The Tanzanian coast attracted traders, fishermen and explorers from the Far East, Persia and the Arabian Peninsula for thousands of years, spicing up local cuisine. Modern Tanzania offers a variation of cooking styles with thousands of good restaurants in all the major cities and towns.
But dishes in Dar es Salaam and other Tanzanian tourist resorts are not restricted to traditional Tanzanian delights.
Along the coast, rice and green vegetables (mchicha) or fish and meat are popular. It is characterised with spicy foods and the use of coconut milk. Such foods are; Pilau (wild rice/mixed rice), Bagia, Biryani, Kabab, Kashata (coconut or groundnuts rolls) and Sambusa (Samosa).
Towards the interior people eat cooked or steamed green bananas (matoke) or maize and meal eaten with relish such as beans.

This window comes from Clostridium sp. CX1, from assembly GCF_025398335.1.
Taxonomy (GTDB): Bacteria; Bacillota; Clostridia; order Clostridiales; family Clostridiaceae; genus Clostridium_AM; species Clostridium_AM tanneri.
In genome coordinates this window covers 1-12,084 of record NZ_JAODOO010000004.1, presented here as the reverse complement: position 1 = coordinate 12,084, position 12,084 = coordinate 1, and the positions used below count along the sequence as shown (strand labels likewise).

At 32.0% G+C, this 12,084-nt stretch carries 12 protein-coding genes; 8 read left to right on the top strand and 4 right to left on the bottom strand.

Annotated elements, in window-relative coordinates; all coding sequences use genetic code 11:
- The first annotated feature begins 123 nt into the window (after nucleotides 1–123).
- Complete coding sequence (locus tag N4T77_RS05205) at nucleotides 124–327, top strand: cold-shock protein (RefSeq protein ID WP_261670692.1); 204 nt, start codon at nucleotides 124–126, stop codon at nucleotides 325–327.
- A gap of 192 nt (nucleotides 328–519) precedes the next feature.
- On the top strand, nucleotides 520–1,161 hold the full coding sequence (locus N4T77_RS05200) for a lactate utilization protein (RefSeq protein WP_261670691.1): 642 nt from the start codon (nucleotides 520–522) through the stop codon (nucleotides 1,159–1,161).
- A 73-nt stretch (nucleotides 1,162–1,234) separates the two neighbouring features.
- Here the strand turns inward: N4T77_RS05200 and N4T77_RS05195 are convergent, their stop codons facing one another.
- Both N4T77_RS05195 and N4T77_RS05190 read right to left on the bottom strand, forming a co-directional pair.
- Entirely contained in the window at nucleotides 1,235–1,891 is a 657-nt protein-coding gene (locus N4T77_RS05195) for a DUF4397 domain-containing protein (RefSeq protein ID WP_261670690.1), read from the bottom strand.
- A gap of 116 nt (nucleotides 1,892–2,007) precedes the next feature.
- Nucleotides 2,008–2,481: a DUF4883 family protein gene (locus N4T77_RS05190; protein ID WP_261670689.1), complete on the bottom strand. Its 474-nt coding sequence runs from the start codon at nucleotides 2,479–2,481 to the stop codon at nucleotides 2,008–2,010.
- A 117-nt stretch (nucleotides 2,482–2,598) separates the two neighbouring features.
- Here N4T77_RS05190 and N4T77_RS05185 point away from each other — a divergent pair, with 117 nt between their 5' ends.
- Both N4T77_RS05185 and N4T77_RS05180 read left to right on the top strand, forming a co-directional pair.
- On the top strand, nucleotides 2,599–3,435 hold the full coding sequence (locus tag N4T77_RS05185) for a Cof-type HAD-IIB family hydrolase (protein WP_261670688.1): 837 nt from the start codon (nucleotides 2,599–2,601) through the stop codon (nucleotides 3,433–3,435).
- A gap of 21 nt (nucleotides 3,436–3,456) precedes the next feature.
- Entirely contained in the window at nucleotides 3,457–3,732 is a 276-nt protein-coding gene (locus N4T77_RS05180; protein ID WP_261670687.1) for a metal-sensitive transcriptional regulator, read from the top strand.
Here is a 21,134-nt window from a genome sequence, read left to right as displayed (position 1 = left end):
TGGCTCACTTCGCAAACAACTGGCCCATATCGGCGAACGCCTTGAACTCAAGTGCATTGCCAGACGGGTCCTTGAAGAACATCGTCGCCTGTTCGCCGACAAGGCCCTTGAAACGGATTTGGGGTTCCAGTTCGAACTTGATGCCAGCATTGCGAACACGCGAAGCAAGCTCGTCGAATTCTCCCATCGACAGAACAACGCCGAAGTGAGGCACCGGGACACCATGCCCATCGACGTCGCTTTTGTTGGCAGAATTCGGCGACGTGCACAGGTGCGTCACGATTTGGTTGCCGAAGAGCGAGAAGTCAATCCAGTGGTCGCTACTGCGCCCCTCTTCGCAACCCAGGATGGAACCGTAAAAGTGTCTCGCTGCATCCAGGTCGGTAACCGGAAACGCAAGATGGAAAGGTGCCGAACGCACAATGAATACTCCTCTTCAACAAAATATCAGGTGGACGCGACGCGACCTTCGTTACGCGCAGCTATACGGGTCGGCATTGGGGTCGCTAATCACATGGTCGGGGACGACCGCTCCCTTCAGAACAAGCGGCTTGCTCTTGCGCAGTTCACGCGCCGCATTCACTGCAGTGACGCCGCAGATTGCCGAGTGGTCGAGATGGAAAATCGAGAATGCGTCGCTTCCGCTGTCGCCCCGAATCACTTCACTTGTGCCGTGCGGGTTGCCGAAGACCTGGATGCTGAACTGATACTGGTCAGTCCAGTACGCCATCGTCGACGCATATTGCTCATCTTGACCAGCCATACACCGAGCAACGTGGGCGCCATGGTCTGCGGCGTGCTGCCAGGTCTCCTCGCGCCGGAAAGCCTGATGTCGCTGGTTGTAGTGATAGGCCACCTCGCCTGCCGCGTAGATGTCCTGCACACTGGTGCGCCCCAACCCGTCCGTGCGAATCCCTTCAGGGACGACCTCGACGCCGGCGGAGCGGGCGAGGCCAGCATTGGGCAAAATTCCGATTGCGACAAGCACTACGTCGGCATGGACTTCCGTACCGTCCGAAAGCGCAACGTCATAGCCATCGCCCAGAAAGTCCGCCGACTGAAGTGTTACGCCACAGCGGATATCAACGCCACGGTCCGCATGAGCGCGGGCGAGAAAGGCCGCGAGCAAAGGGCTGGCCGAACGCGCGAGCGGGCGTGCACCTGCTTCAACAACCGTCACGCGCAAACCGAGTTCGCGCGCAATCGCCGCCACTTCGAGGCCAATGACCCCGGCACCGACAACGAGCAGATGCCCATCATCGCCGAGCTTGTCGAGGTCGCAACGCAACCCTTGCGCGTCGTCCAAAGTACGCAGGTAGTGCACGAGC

Wine, beer and soft drinks can be purchased all over Tanzania. There also various beers, wines and spirits produced in Tanzania. These include Kilimanjaro beer, the South African Castle Lager, Safarai beer, Serengeti beer, banana wine and Konyagi. Konyagi is a spirit made from sugar cane with a big kick. It is cheap, and mixed with a soft drink of your choice one will even get over the strange taste.
The most widely enjoyed native drink is sweet tea called Chai, which is usually drunk with breakfast.
Kahawa (coffee) is commonly drunk in the evenings, when the sun is cool.
Other local alcoholic drinks are made of different types of grain, or banana, sugar cane, honey, bamboo juice or palm juice. It is often left overnight or several nights to ferment. Best to leave it to one sip if you are offered.
Do not drink tap water in Tanzania. Mineral water is widely available and inexpensive.